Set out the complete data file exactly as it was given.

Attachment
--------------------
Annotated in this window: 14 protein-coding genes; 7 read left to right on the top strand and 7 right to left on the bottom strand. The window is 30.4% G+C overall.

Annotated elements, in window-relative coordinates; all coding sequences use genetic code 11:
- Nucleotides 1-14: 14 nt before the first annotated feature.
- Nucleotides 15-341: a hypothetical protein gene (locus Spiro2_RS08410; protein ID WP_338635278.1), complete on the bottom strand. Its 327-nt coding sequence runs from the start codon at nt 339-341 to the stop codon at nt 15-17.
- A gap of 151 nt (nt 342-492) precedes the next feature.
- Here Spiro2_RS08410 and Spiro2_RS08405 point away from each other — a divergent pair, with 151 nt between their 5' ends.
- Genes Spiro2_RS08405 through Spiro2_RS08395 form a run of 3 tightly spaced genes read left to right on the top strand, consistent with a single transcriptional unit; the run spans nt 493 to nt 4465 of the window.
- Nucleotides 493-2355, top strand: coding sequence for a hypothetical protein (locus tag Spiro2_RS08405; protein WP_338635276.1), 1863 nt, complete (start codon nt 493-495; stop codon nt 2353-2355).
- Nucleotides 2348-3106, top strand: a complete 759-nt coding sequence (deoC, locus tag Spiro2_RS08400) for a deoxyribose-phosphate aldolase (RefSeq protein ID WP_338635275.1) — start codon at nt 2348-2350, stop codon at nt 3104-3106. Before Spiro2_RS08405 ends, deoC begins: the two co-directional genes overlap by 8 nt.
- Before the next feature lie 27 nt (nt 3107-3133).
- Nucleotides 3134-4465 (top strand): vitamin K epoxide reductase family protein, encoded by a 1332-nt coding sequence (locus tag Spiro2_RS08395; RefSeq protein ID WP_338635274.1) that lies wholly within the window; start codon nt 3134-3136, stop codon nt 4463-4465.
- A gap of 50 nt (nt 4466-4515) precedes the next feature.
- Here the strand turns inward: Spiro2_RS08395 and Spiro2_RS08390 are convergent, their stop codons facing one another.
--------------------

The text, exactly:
Annotated in this window: 14 protein-coding genes; 7 read left to right on the top strand and 7 right to left on the bottom strand. The window is 30.4% G+C overall.

Annotated elements, in window-relative coordinates; all coding sequences use genetic code 11:
- Nucleotides 1-14: 14 nt before the first annotated feature.
- Nucleotides 15-341: a hypothetical protein gene (locus Spiro2_RS08410; protein ID WP_338635278.1), complete on the bottom strand. Its 327-nt coding sequence runs from the start codon at nt 339-341 to the stop codon at nt 15-17.
- A gap of 151 nt (nt 342-492) precedes the next feature.
- Here Spiro2_RS08410 and Spiro2_RS08405 point away from each other — a divergent pair, with 151 nt between their 5' ends.
- Genes Spiro2_RS08405 through Spiro2_RS08395 form a run of 3 tightly spaced genes read left to right on the top strand, consistent with a single transcriptional unit; the run spans nt 493 to nt 4465 of the window.
- Nucleotides 493-2355, top strand: coding sequence for a hypothetical protein (locus tag Spiro2_RS08405; protein WP_338635276.1), 1863 nt, complete (start codon nt 493-495; stop codon nt 2353-2355).
- Nucleotides 2348-3106, top strand: a complete 759-nt coding sequence (deoC, locus tag Spiro2_RS08400) for a deoxyribose-phosphate aldolase (RefSeq protein ID WP_338635275.1) — start codon at nt 2348-2350, stop codon at nt 3104-3106. Before Spiro2_RS08405 ends, deoC begins: the two co-directional genes overlap by 8 nt.
- Before the next feature lie 27 nt (nt 3107-3133).
- Nucleotides 3134-4465 (top strand): vitamin K epoxide reductase family protein, encoded by a 1332-nt coding sequence (locus tag Spiro2_RS08395; RefSeq protein ID WP_338635274.1) that lies wholly within the window; start codon nt 3134-3136, stop codon nt 4463-4465.
- A gap of 50 nt (nt 4466-4515) precedes the next feature.
- Here the strand turns inward: Spiro2_RS08395 and Spiro2_RS08390 are convergent, their stop codons facing one another.